Approach - We will characterize DOM from groundwater samples collected seasonally along both FCE transects, with particular emphasis on the ecotone regions. Samples will be analyzed as above (Specific Research Question 5-1) and a subset of samples of the high molecular weight components (UDOM, >1000 Dalton) will be run through more advanced techniques including 13C-NMR (carbon composition; Maie et al. 2005; Fig. 2-23) and 14C dating (age) for their characterization. We will also quantify and characterize DOM inputs via rainwater. In addition, microcosm experiments will be set up during both wet and dry seasons using Plexiglas enclosures placed around vegetation characteristic of freshwater marsh and mangrove sites. Water within the enclosures (24 hr. experiments) will be recycled through activated carbon filters during several hours at night to remove as much existing DOM as possible (we have used this method successfully in seagrass beds). The DOM within the enclosures must come from one of 3 primary sources: 1) exudation by the plants (=”new” DOM); 2) leaching from the soils (=”old” DOM), or; 3) groundwater discharge. We will sample this DOM throughout the day for bulk characterization, and at the beginning and the end of the experiment for UDOM characterization (Maie et al. 2005) and DOM bioavailability (Boyer et al. 2006). We will continue to calibrate and will use geochemical proxies of DOM characteristics to distinguish plant derived DOM from DOM in groundwater inputs or from soil leaching (Maie et al. 2006a; Maie et al. 2006c; Fig. 2-23). We performed a number of biomass leaching experiments during FCE I (Davis et al. 2003b; Davis & Childers in review; Davis et al. 2006; Maie et al. 2006b), and will continue them, with particular emphasis on soil leaching. We will also continue to study the photo-degradation of Everglades DOM (Scully et al. 2004; Maie et al. 2006b). Our continued molecular characterization of soil and “floc” will include improvements to our molecular methods for paleoenvironmental studies (Xu et al. 2006a; Saunders et al. 2006).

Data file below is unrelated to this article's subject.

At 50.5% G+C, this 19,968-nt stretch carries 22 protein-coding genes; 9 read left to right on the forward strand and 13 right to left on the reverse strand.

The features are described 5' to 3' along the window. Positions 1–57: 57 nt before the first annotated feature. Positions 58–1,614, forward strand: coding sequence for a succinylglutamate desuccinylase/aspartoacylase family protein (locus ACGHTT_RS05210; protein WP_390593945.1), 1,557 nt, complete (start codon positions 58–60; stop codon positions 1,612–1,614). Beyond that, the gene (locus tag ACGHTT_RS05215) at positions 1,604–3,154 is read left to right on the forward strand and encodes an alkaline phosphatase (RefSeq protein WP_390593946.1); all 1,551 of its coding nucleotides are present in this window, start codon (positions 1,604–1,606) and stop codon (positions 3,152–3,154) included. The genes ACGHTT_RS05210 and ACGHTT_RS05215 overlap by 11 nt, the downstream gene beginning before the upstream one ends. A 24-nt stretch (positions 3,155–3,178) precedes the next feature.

Specific Research Question 3: How are soil dynamics (nutrient and OM content, peat accumulation, sedimentation) in the oligohaline ecotone controlled by water source and hydrologic residence time?

Approach - In south Florida wetlands, the processing and accumulation of soil organic matter is a function of many processes, including soil P availability, the amount of reduced sulfur (S) compounds, and the availability of reactive iron (as it influences both P and S cycles in carbonate soils; Chambers et al. 2001). We will continue to quantify the bulk properties of soils and sediments from the 14 FCE II sites annually (organic matter, bulk density, and forms of P, S, and iron; Chambers & Pederson 2006). We will also quantify wetland soil responses to the long-term interaction of nutrients, belowground production, storm deposition, and sea-level rise by measuring changes in soil elevation at our ecotone and freshwater marsh sites using SETs through continued collaborations with T.Smith (USGS; SRS-4, 5, & 6; see Appendix 1) and C.Coronado-Molina (SFWMD; TS/Ph-6 & 7; Childers et al. 1993b, Whelan et al. 2005) and using soil elevation pins at our other wetland sites (Reed 1992). In addition, molecular parameters such as biomass-specific lipid biomarkers and other geochemical proxies will be applied in paleoenvironmental assessments along the FCE transects.

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National Science Foundation logo This material is based upon work supported by the National Science Foundation through the Florida Coastal Everglades Long-Term Ecological Research program under Cooperative Agreements #DEB-1237517, #DBI-0620409, and #DEB-9910514. Any opinions, findings, conclusions, or recommendations expressed in the material are those of the author(s) and do not necessarily reflect the views of the National Science Foundation.